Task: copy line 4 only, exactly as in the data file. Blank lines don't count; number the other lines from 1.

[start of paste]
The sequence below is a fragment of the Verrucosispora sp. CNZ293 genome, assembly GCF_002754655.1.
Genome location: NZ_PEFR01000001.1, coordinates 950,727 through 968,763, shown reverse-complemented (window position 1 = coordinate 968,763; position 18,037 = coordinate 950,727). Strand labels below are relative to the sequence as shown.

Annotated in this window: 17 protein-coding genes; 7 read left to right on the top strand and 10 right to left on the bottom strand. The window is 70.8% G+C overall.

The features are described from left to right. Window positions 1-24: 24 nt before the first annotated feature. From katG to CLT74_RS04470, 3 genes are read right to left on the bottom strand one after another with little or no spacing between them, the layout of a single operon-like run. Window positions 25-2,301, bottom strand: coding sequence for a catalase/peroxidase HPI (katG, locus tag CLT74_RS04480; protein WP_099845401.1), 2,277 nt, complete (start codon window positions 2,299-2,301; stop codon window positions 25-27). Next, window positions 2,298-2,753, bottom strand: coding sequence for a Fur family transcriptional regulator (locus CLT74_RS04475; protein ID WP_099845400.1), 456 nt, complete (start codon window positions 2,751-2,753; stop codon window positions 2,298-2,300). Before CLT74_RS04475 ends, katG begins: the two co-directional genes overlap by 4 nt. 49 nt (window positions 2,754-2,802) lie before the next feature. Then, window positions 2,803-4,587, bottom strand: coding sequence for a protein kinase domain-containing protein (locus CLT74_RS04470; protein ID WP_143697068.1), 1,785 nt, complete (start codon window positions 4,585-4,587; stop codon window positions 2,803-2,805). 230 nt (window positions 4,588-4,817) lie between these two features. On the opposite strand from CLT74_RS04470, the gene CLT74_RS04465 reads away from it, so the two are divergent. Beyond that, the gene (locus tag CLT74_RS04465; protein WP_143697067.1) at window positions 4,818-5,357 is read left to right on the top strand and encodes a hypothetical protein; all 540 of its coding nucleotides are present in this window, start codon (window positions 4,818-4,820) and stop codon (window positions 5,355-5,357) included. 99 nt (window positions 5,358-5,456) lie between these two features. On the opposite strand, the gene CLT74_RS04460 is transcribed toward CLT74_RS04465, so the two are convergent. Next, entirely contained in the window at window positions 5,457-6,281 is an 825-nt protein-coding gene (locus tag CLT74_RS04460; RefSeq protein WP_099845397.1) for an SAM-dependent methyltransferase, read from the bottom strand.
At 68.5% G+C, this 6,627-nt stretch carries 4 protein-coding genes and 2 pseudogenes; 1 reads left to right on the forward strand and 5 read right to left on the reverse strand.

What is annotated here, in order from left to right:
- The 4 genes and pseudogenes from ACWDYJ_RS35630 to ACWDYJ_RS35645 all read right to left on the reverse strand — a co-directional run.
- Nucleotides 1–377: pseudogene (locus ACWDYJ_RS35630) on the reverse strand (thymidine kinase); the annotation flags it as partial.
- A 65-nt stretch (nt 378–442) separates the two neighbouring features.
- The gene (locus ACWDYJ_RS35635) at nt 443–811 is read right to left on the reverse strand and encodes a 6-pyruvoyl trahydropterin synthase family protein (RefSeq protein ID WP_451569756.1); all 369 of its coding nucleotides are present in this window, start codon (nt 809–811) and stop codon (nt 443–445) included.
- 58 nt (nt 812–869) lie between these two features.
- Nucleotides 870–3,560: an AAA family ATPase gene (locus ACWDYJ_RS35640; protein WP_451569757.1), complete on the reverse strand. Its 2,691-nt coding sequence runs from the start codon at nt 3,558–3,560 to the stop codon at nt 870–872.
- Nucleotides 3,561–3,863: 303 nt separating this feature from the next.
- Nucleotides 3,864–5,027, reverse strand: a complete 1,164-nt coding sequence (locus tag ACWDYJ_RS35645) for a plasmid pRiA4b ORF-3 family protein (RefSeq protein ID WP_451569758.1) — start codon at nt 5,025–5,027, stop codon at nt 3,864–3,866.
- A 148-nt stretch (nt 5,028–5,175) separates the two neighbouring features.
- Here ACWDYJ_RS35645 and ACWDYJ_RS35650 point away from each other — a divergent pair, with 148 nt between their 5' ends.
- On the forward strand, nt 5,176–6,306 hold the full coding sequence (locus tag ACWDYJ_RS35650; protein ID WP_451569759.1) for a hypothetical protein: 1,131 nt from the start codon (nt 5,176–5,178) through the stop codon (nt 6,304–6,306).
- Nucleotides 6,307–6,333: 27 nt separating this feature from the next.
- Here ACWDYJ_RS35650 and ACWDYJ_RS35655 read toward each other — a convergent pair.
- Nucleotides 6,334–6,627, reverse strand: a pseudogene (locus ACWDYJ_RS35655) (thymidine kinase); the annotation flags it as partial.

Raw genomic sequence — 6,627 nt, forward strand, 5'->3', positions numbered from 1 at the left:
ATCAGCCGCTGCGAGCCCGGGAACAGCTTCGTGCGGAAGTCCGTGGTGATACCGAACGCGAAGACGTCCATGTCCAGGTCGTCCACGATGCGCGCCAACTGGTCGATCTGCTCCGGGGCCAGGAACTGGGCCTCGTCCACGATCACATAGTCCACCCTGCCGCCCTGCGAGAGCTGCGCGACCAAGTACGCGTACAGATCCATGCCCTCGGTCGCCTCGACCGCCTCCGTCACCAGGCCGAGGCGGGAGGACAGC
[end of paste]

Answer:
The features are described from left to right. Window positions 1-24: 24 nt before the first annotated feature. From katG to CLT74_RS04470, 3 genes are read right to left on the bottom strand one after another with little or no spacing between them, the layout of a single operon-like run. Window positions 25-2,301, bottom strand: coding sequence for a catalase/peroxidase HPI (katG, locus tag CLT74_RS04480; protein WP_099845401.1), 2,277 nt, complete (start codon window positions 2,299-2,301; stop codon window positions 25-27). Next, window positions 2,298-2,753, bottom strand: coding sequence for a Fur family transcriptional regulator (locus CLT74_RS04475; protein ID WP_099845400.1), 456 nt, complete (start codon window positions 2,751-2,753; stop codon window positions 2,298-2,300). Before CLT74_RS04475 ends, katG begins: the two co-directional genes overlap by 4 nt. 49 nt (window positions 2,754-2,802) lie before the next feature. Then, window positions 2,803-4,587, bottom strand: coding sequence for a protein kinase domain-containing protein (locus CLT74_RS04470; protein ID WP_143697068.1), 1,785 nt, complete (start codon window positions 4,585-4,587; stop codon window positions 2,803-2,805). 230 nt (window positions 4,588-4,817) lie between these two features. On the opposite strand from CLT74_RS04470, the gene CLT74_RS04465 reads away from it, so the two are divergent. Beyond that, the gene (locus tag CLT74_RS04465; protein WP_143697067.1) at window positions 4,818-5,357 is read left to right on the top strand and encodes a hypothetical protein; all 540 of its coding nucleotides are present in this window, start codon (window positions 4,818-4,820) and stop codon (window positions 5,355-5,357) included. 99 nt (window positions 5,358-5,456) lie between these two features. On the opposite strand, the gene CLT74_RS04460 is transcribed toward CLT74_RS04465, so the two are convergent. Next, entirely contained in the window at window positions 5,457-6,281 is an 825-nt protein-coding gene (locus tag CLT74_RS04460; RefSeq protein WP_099845397.1) for an SAM-dependent methyltransferase, read from the bottom strand.